Prior to 1837 there was only the religious option, with a choice of Church of England, Quaker or Jewish (Catholics and the non-religious had to pick one). When the rules were extended to allow a secular alternative the churches flexed their muscles and insisted on the "no religious content" rule in order to preserve their monopoly over religious matters. Thus, when the new-fangled cult of Scientology came along, the High Court judges turned up their noses and said, no, it couldn't get its churches onto the approved list because there was insufficient "reverence for God or a deity" going on in them.

That was 1970. The difference between a "cult" and a "religion" is that the latter have been around longer, and we're now in 2014. Thus the Court has ruled (after some rather tortured theological analysis) that Scientology is now a religion and can indeed perform marriages.

Should secularists welcome this? Yes indeed. It is no part of a state's business to get involved in theology or to pronounce on what is or is not a religion. Nor should the state say that you can't have religious content in your wedding unless you go to one of the approved religions. It should set some minimum standards for wedding locations and celebrants and leave it at that. We've accepted that the Established Church no longer has a veto on gay marriage, so why should it have a veto on your wish to include a hymn in your otherwise-secular wedding?

"As to religion, I hold it to be the indispensable duty of every government, to protect all conscientious professors thereof, and I know of no other business which government hath to do therewith", wrote Thomas Paine back in 1776. One business that the state should certainly stay out of is certifying approved religions and declaiming on religious doctrine. The only reasons for it doing either are to penalise someone for being religious, or to grant them extra rights and privileges. No-one today would argue for the former, but too many think that the latter is a right, and that being religious entitles you to extra freedoms. That blatantly contradicts the fundamental secular principle of equality under the law. "Religious freedom" doesn't grant you extra rights, it just means you can't lose freedoms owing to someone else's dislike of your religious views.

Thus the Scientology ruling is in essence a victory for religious freedom, the principle that your religion cannot be judged as inferior by the High Court judges of an Established Church who complain that you don't venerate the deity sufficiently. Of course Scientology is still a nasty and dangerous cult, nothing in this ruling changes that, but being benign and peaceful has never been a qualification for being a religion.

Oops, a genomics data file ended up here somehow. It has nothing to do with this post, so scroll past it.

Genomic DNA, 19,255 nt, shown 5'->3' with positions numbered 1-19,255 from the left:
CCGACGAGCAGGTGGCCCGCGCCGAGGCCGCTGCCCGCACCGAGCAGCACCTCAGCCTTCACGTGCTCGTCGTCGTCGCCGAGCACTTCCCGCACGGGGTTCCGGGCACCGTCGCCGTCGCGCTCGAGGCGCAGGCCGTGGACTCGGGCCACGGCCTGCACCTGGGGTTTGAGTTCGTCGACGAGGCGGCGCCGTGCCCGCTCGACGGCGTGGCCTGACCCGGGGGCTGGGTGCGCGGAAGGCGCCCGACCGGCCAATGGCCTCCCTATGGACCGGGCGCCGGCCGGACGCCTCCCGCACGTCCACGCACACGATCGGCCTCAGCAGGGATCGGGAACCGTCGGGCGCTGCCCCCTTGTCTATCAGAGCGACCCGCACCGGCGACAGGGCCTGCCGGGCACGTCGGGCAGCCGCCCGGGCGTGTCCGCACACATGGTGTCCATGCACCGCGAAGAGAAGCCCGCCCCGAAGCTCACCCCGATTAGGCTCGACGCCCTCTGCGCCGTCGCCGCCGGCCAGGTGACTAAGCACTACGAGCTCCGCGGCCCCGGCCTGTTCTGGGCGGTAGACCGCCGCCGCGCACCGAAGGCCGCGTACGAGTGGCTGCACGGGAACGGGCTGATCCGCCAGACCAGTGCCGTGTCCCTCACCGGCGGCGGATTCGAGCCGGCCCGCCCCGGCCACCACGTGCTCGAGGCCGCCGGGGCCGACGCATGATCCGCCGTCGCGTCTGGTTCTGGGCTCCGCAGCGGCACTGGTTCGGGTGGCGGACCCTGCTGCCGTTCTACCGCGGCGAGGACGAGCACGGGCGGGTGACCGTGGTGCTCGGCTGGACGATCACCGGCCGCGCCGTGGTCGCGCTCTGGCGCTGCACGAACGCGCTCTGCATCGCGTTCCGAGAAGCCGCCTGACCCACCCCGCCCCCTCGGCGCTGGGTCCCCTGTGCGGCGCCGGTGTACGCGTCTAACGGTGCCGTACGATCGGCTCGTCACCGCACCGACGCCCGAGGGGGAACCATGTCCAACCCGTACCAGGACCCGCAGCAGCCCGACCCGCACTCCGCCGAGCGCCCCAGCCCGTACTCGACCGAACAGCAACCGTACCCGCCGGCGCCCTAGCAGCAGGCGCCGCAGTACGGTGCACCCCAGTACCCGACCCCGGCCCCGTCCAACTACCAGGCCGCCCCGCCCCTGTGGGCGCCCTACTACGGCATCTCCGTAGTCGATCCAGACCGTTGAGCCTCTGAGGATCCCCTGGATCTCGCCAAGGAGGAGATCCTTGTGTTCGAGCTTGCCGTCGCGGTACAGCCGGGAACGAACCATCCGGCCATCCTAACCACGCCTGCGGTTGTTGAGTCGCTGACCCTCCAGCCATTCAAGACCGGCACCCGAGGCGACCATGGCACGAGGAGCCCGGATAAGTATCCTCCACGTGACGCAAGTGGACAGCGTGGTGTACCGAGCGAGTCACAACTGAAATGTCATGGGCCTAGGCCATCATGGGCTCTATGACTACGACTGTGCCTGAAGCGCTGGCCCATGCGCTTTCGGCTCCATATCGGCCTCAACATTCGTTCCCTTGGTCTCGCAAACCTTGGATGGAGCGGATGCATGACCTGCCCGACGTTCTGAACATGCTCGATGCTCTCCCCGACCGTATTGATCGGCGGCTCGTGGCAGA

Government minister Brandon Lewis was not impressed, saying that he was "very concerned about this ruling, and its implications for business rates", and that "hard-pressed taxpayers will wonder why Scientology premises should now be given tax cuts when local firms have to pay their fair share".

Some of us, Mr Lewis, feel the same way about the other religions. The answer is obvious, isn't it? Being religious should not get you tax breaks! A church can fairly ask for tax exemption on any actual charitable activity that helps those outside the church, but otherwise it should be treated as any other life-style choice. Haven't we got beyond the presumption that religions are an automatic public good? Scientology most certainly is not. If we're all in society together as equals, shouldn't the same taxes apply to all?

If there were no tax implications and no automatic privileges for the religious then there would be no reason for the state to opine on religious matters. Let's hope that the labelling of Scientology as a religion helps to discredit the idea of religious privilege, but attitudes across the world are currently inconsistent. Scientology gets tax breaks in Australia, New Zealand, Spain, Sweden and the United States, but not in Belgium, Canada, Denmark, France or Germany. The way forward is not to aim for better consistency about which religions qualify, but to realise that religious status should be irrelevant and make no difference.

In another recent High Court case the judges corrected an earlier ruling, which had held that resting on the Sabbath was not a requirement for a Christian -- sorry, that is for the individual Christian to decide -- but then rightly concluded that it didn't matter, and that the religious preferences of the plaintiff were secondary to the need of the employer to have work done on a Sunday. A desire to take Sunday off for religious reasons should count for no more -- and no less -- than a desire to take Sunday off to watch your kids play football. Once the principle of religious freedom and equality is both accepted and properly understood there will be no more need for courts to make rulings on religious matters. They should leave that to the priests and theologians.